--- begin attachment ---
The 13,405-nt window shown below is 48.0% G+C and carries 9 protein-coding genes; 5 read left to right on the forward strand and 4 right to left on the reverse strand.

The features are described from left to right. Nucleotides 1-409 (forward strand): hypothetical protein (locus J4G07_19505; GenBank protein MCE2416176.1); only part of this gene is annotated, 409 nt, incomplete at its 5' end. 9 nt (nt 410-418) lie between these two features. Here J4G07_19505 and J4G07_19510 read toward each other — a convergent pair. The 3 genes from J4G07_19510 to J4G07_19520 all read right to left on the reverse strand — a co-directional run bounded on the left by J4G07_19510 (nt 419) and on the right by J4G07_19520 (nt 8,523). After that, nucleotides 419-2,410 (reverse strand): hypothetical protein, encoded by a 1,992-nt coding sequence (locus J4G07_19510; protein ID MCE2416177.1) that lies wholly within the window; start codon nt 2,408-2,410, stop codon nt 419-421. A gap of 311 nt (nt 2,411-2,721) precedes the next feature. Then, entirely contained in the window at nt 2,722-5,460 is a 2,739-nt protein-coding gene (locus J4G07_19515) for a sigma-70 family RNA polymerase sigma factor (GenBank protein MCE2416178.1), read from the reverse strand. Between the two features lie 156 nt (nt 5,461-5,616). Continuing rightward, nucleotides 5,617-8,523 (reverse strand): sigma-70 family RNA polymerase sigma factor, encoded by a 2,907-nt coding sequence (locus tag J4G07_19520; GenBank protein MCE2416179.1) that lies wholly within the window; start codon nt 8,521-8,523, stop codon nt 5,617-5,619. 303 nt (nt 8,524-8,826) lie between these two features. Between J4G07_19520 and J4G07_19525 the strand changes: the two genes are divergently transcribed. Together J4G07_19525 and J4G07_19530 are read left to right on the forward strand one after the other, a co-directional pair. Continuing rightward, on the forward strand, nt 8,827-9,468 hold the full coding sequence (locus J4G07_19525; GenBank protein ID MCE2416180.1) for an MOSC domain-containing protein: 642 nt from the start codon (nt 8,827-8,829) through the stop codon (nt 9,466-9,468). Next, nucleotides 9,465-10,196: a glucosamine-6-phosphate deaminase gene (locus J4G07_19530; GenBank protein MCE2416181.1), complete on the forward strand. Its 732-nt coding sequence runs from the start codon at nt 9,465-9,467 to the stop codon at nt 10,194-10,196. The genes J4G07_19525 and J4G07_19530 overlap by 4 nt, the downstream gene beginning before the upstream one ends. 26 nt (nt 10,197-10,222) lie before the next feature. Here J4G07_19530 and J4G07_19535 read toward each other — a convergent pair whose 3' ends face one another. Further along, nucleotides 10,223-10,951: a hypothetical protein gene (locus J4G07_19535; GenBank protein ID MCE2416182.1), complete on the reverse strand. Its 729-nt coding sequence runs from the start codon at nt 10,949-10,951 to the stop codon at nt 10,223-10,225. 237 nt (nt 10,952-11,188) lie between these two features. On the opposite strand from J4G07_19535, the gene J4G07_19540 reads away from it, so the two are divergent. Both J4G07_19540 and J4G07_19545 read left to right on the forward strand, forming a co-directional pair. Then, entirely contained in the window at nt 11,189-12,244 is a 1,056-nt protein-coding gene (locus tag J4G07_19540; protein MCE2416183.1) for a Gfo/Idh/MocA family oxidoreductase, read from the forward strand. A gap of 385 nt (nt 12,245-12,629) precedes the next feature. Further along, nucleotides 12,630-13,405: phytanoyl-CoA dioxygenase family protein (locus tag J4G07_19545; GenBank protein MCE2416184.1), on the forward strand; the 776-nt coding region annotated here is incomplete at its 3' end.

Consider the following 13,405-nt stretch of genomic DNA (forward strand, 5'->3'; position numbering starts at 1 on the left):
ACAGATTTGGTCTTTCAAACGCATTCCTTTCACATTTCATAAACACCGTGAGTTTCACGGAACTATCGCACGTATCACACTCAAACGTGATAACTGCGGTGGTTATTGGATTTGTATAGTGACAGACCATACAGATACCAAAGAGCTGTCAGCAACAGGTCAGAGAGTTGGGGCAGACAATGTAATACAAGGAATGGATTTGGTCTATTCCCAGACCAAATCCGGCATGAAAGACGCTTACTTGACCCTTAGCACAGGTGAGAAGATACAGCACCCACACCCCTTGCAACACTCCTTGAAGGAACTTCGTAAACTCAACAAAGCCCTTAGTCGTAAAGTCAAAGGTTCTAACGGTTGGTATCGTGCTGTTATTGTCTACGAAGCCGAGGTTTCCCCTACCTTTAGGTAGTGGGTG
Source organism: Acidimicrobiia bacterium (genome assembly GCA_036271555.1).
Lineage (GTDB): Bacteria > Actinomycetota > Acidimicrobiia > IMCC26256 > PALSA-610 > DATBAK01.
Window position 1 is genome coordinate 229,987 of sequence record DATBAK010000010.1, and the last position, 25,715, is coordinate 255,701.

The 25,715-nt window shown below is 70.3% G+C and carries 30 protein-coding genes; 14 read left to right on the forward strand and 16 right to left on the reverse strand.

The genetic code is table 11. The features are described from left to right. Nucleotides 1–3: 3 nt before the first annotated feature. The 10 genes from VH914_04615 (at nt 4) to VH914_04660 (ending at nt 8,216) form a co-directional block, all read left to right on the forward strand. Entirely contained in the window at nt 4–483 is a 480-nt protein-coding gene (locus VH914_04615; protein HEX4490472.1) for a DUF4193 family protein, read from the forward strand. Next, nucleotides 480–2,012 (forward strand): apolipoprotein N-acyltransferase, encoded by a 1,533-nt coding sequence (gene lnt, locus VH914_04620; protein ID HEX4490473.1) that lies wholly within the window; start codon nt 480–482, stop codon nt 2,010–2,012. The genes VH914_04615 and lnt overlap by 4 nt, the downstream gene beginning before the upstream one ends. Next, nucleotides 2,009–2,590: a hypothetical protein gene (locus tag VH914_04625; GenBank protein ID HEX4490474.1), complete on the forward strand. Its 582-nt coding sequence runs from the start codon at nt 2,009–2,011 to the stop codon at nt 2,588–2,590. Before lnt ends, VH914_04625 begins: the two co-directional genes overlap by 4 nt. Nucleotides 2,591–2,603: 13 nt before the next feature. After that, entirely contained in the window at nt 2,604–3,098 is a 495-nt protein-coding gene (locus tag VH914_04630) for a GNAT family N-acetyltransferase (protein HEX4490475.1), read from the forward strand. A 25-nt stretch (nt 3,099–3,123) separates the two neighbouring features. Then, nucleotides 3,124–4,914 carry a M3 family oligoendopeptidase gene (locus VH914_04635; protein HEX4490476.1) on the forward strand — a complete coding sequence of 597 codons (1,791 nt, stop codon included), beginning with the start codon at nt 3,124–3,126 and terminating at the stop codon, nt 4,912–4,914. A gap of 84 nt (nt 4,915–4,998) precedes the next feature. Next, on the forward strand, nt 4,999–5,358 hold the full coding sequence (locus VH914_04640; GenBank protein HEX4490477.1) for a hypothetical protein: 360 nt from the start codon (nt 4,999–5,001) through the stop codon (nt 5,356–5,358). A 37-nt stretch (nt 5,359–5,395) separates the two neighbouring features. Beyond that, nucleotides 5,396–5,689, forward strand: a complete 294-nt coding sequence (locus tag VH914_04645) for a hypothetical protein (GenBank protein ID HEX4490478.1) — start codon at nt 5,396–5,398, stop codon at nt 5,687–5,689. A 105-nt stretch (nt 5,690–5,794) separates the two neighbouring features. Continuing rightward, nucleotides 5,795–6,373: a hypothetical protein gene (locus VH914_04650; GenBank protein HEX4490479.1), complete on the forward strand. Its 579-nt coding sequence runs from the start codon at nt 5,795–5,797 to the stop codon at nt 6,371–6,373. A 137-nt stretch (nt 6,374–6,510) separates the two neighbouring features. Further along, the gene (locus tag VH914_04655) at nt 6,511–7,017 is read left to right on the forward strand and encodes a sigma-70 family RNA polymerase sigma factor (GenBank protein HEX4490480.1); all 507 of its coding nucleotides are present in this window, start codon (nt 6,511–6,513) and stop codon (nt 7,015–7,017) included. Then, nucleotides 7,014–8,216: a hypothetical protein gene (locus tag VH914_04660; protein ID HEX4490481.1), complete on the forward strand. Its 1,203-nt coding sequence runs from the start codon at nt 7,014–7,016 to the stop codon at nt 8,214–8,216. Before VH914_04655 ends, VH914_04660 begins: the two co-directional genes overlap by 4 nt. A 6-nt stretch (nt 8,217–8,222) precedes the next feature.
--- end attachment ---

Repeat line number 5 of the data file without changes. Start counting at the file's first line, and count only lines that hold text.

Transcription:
Source organism: Acidimicrobiia bacterium (genome assembly GCA_036271555.1).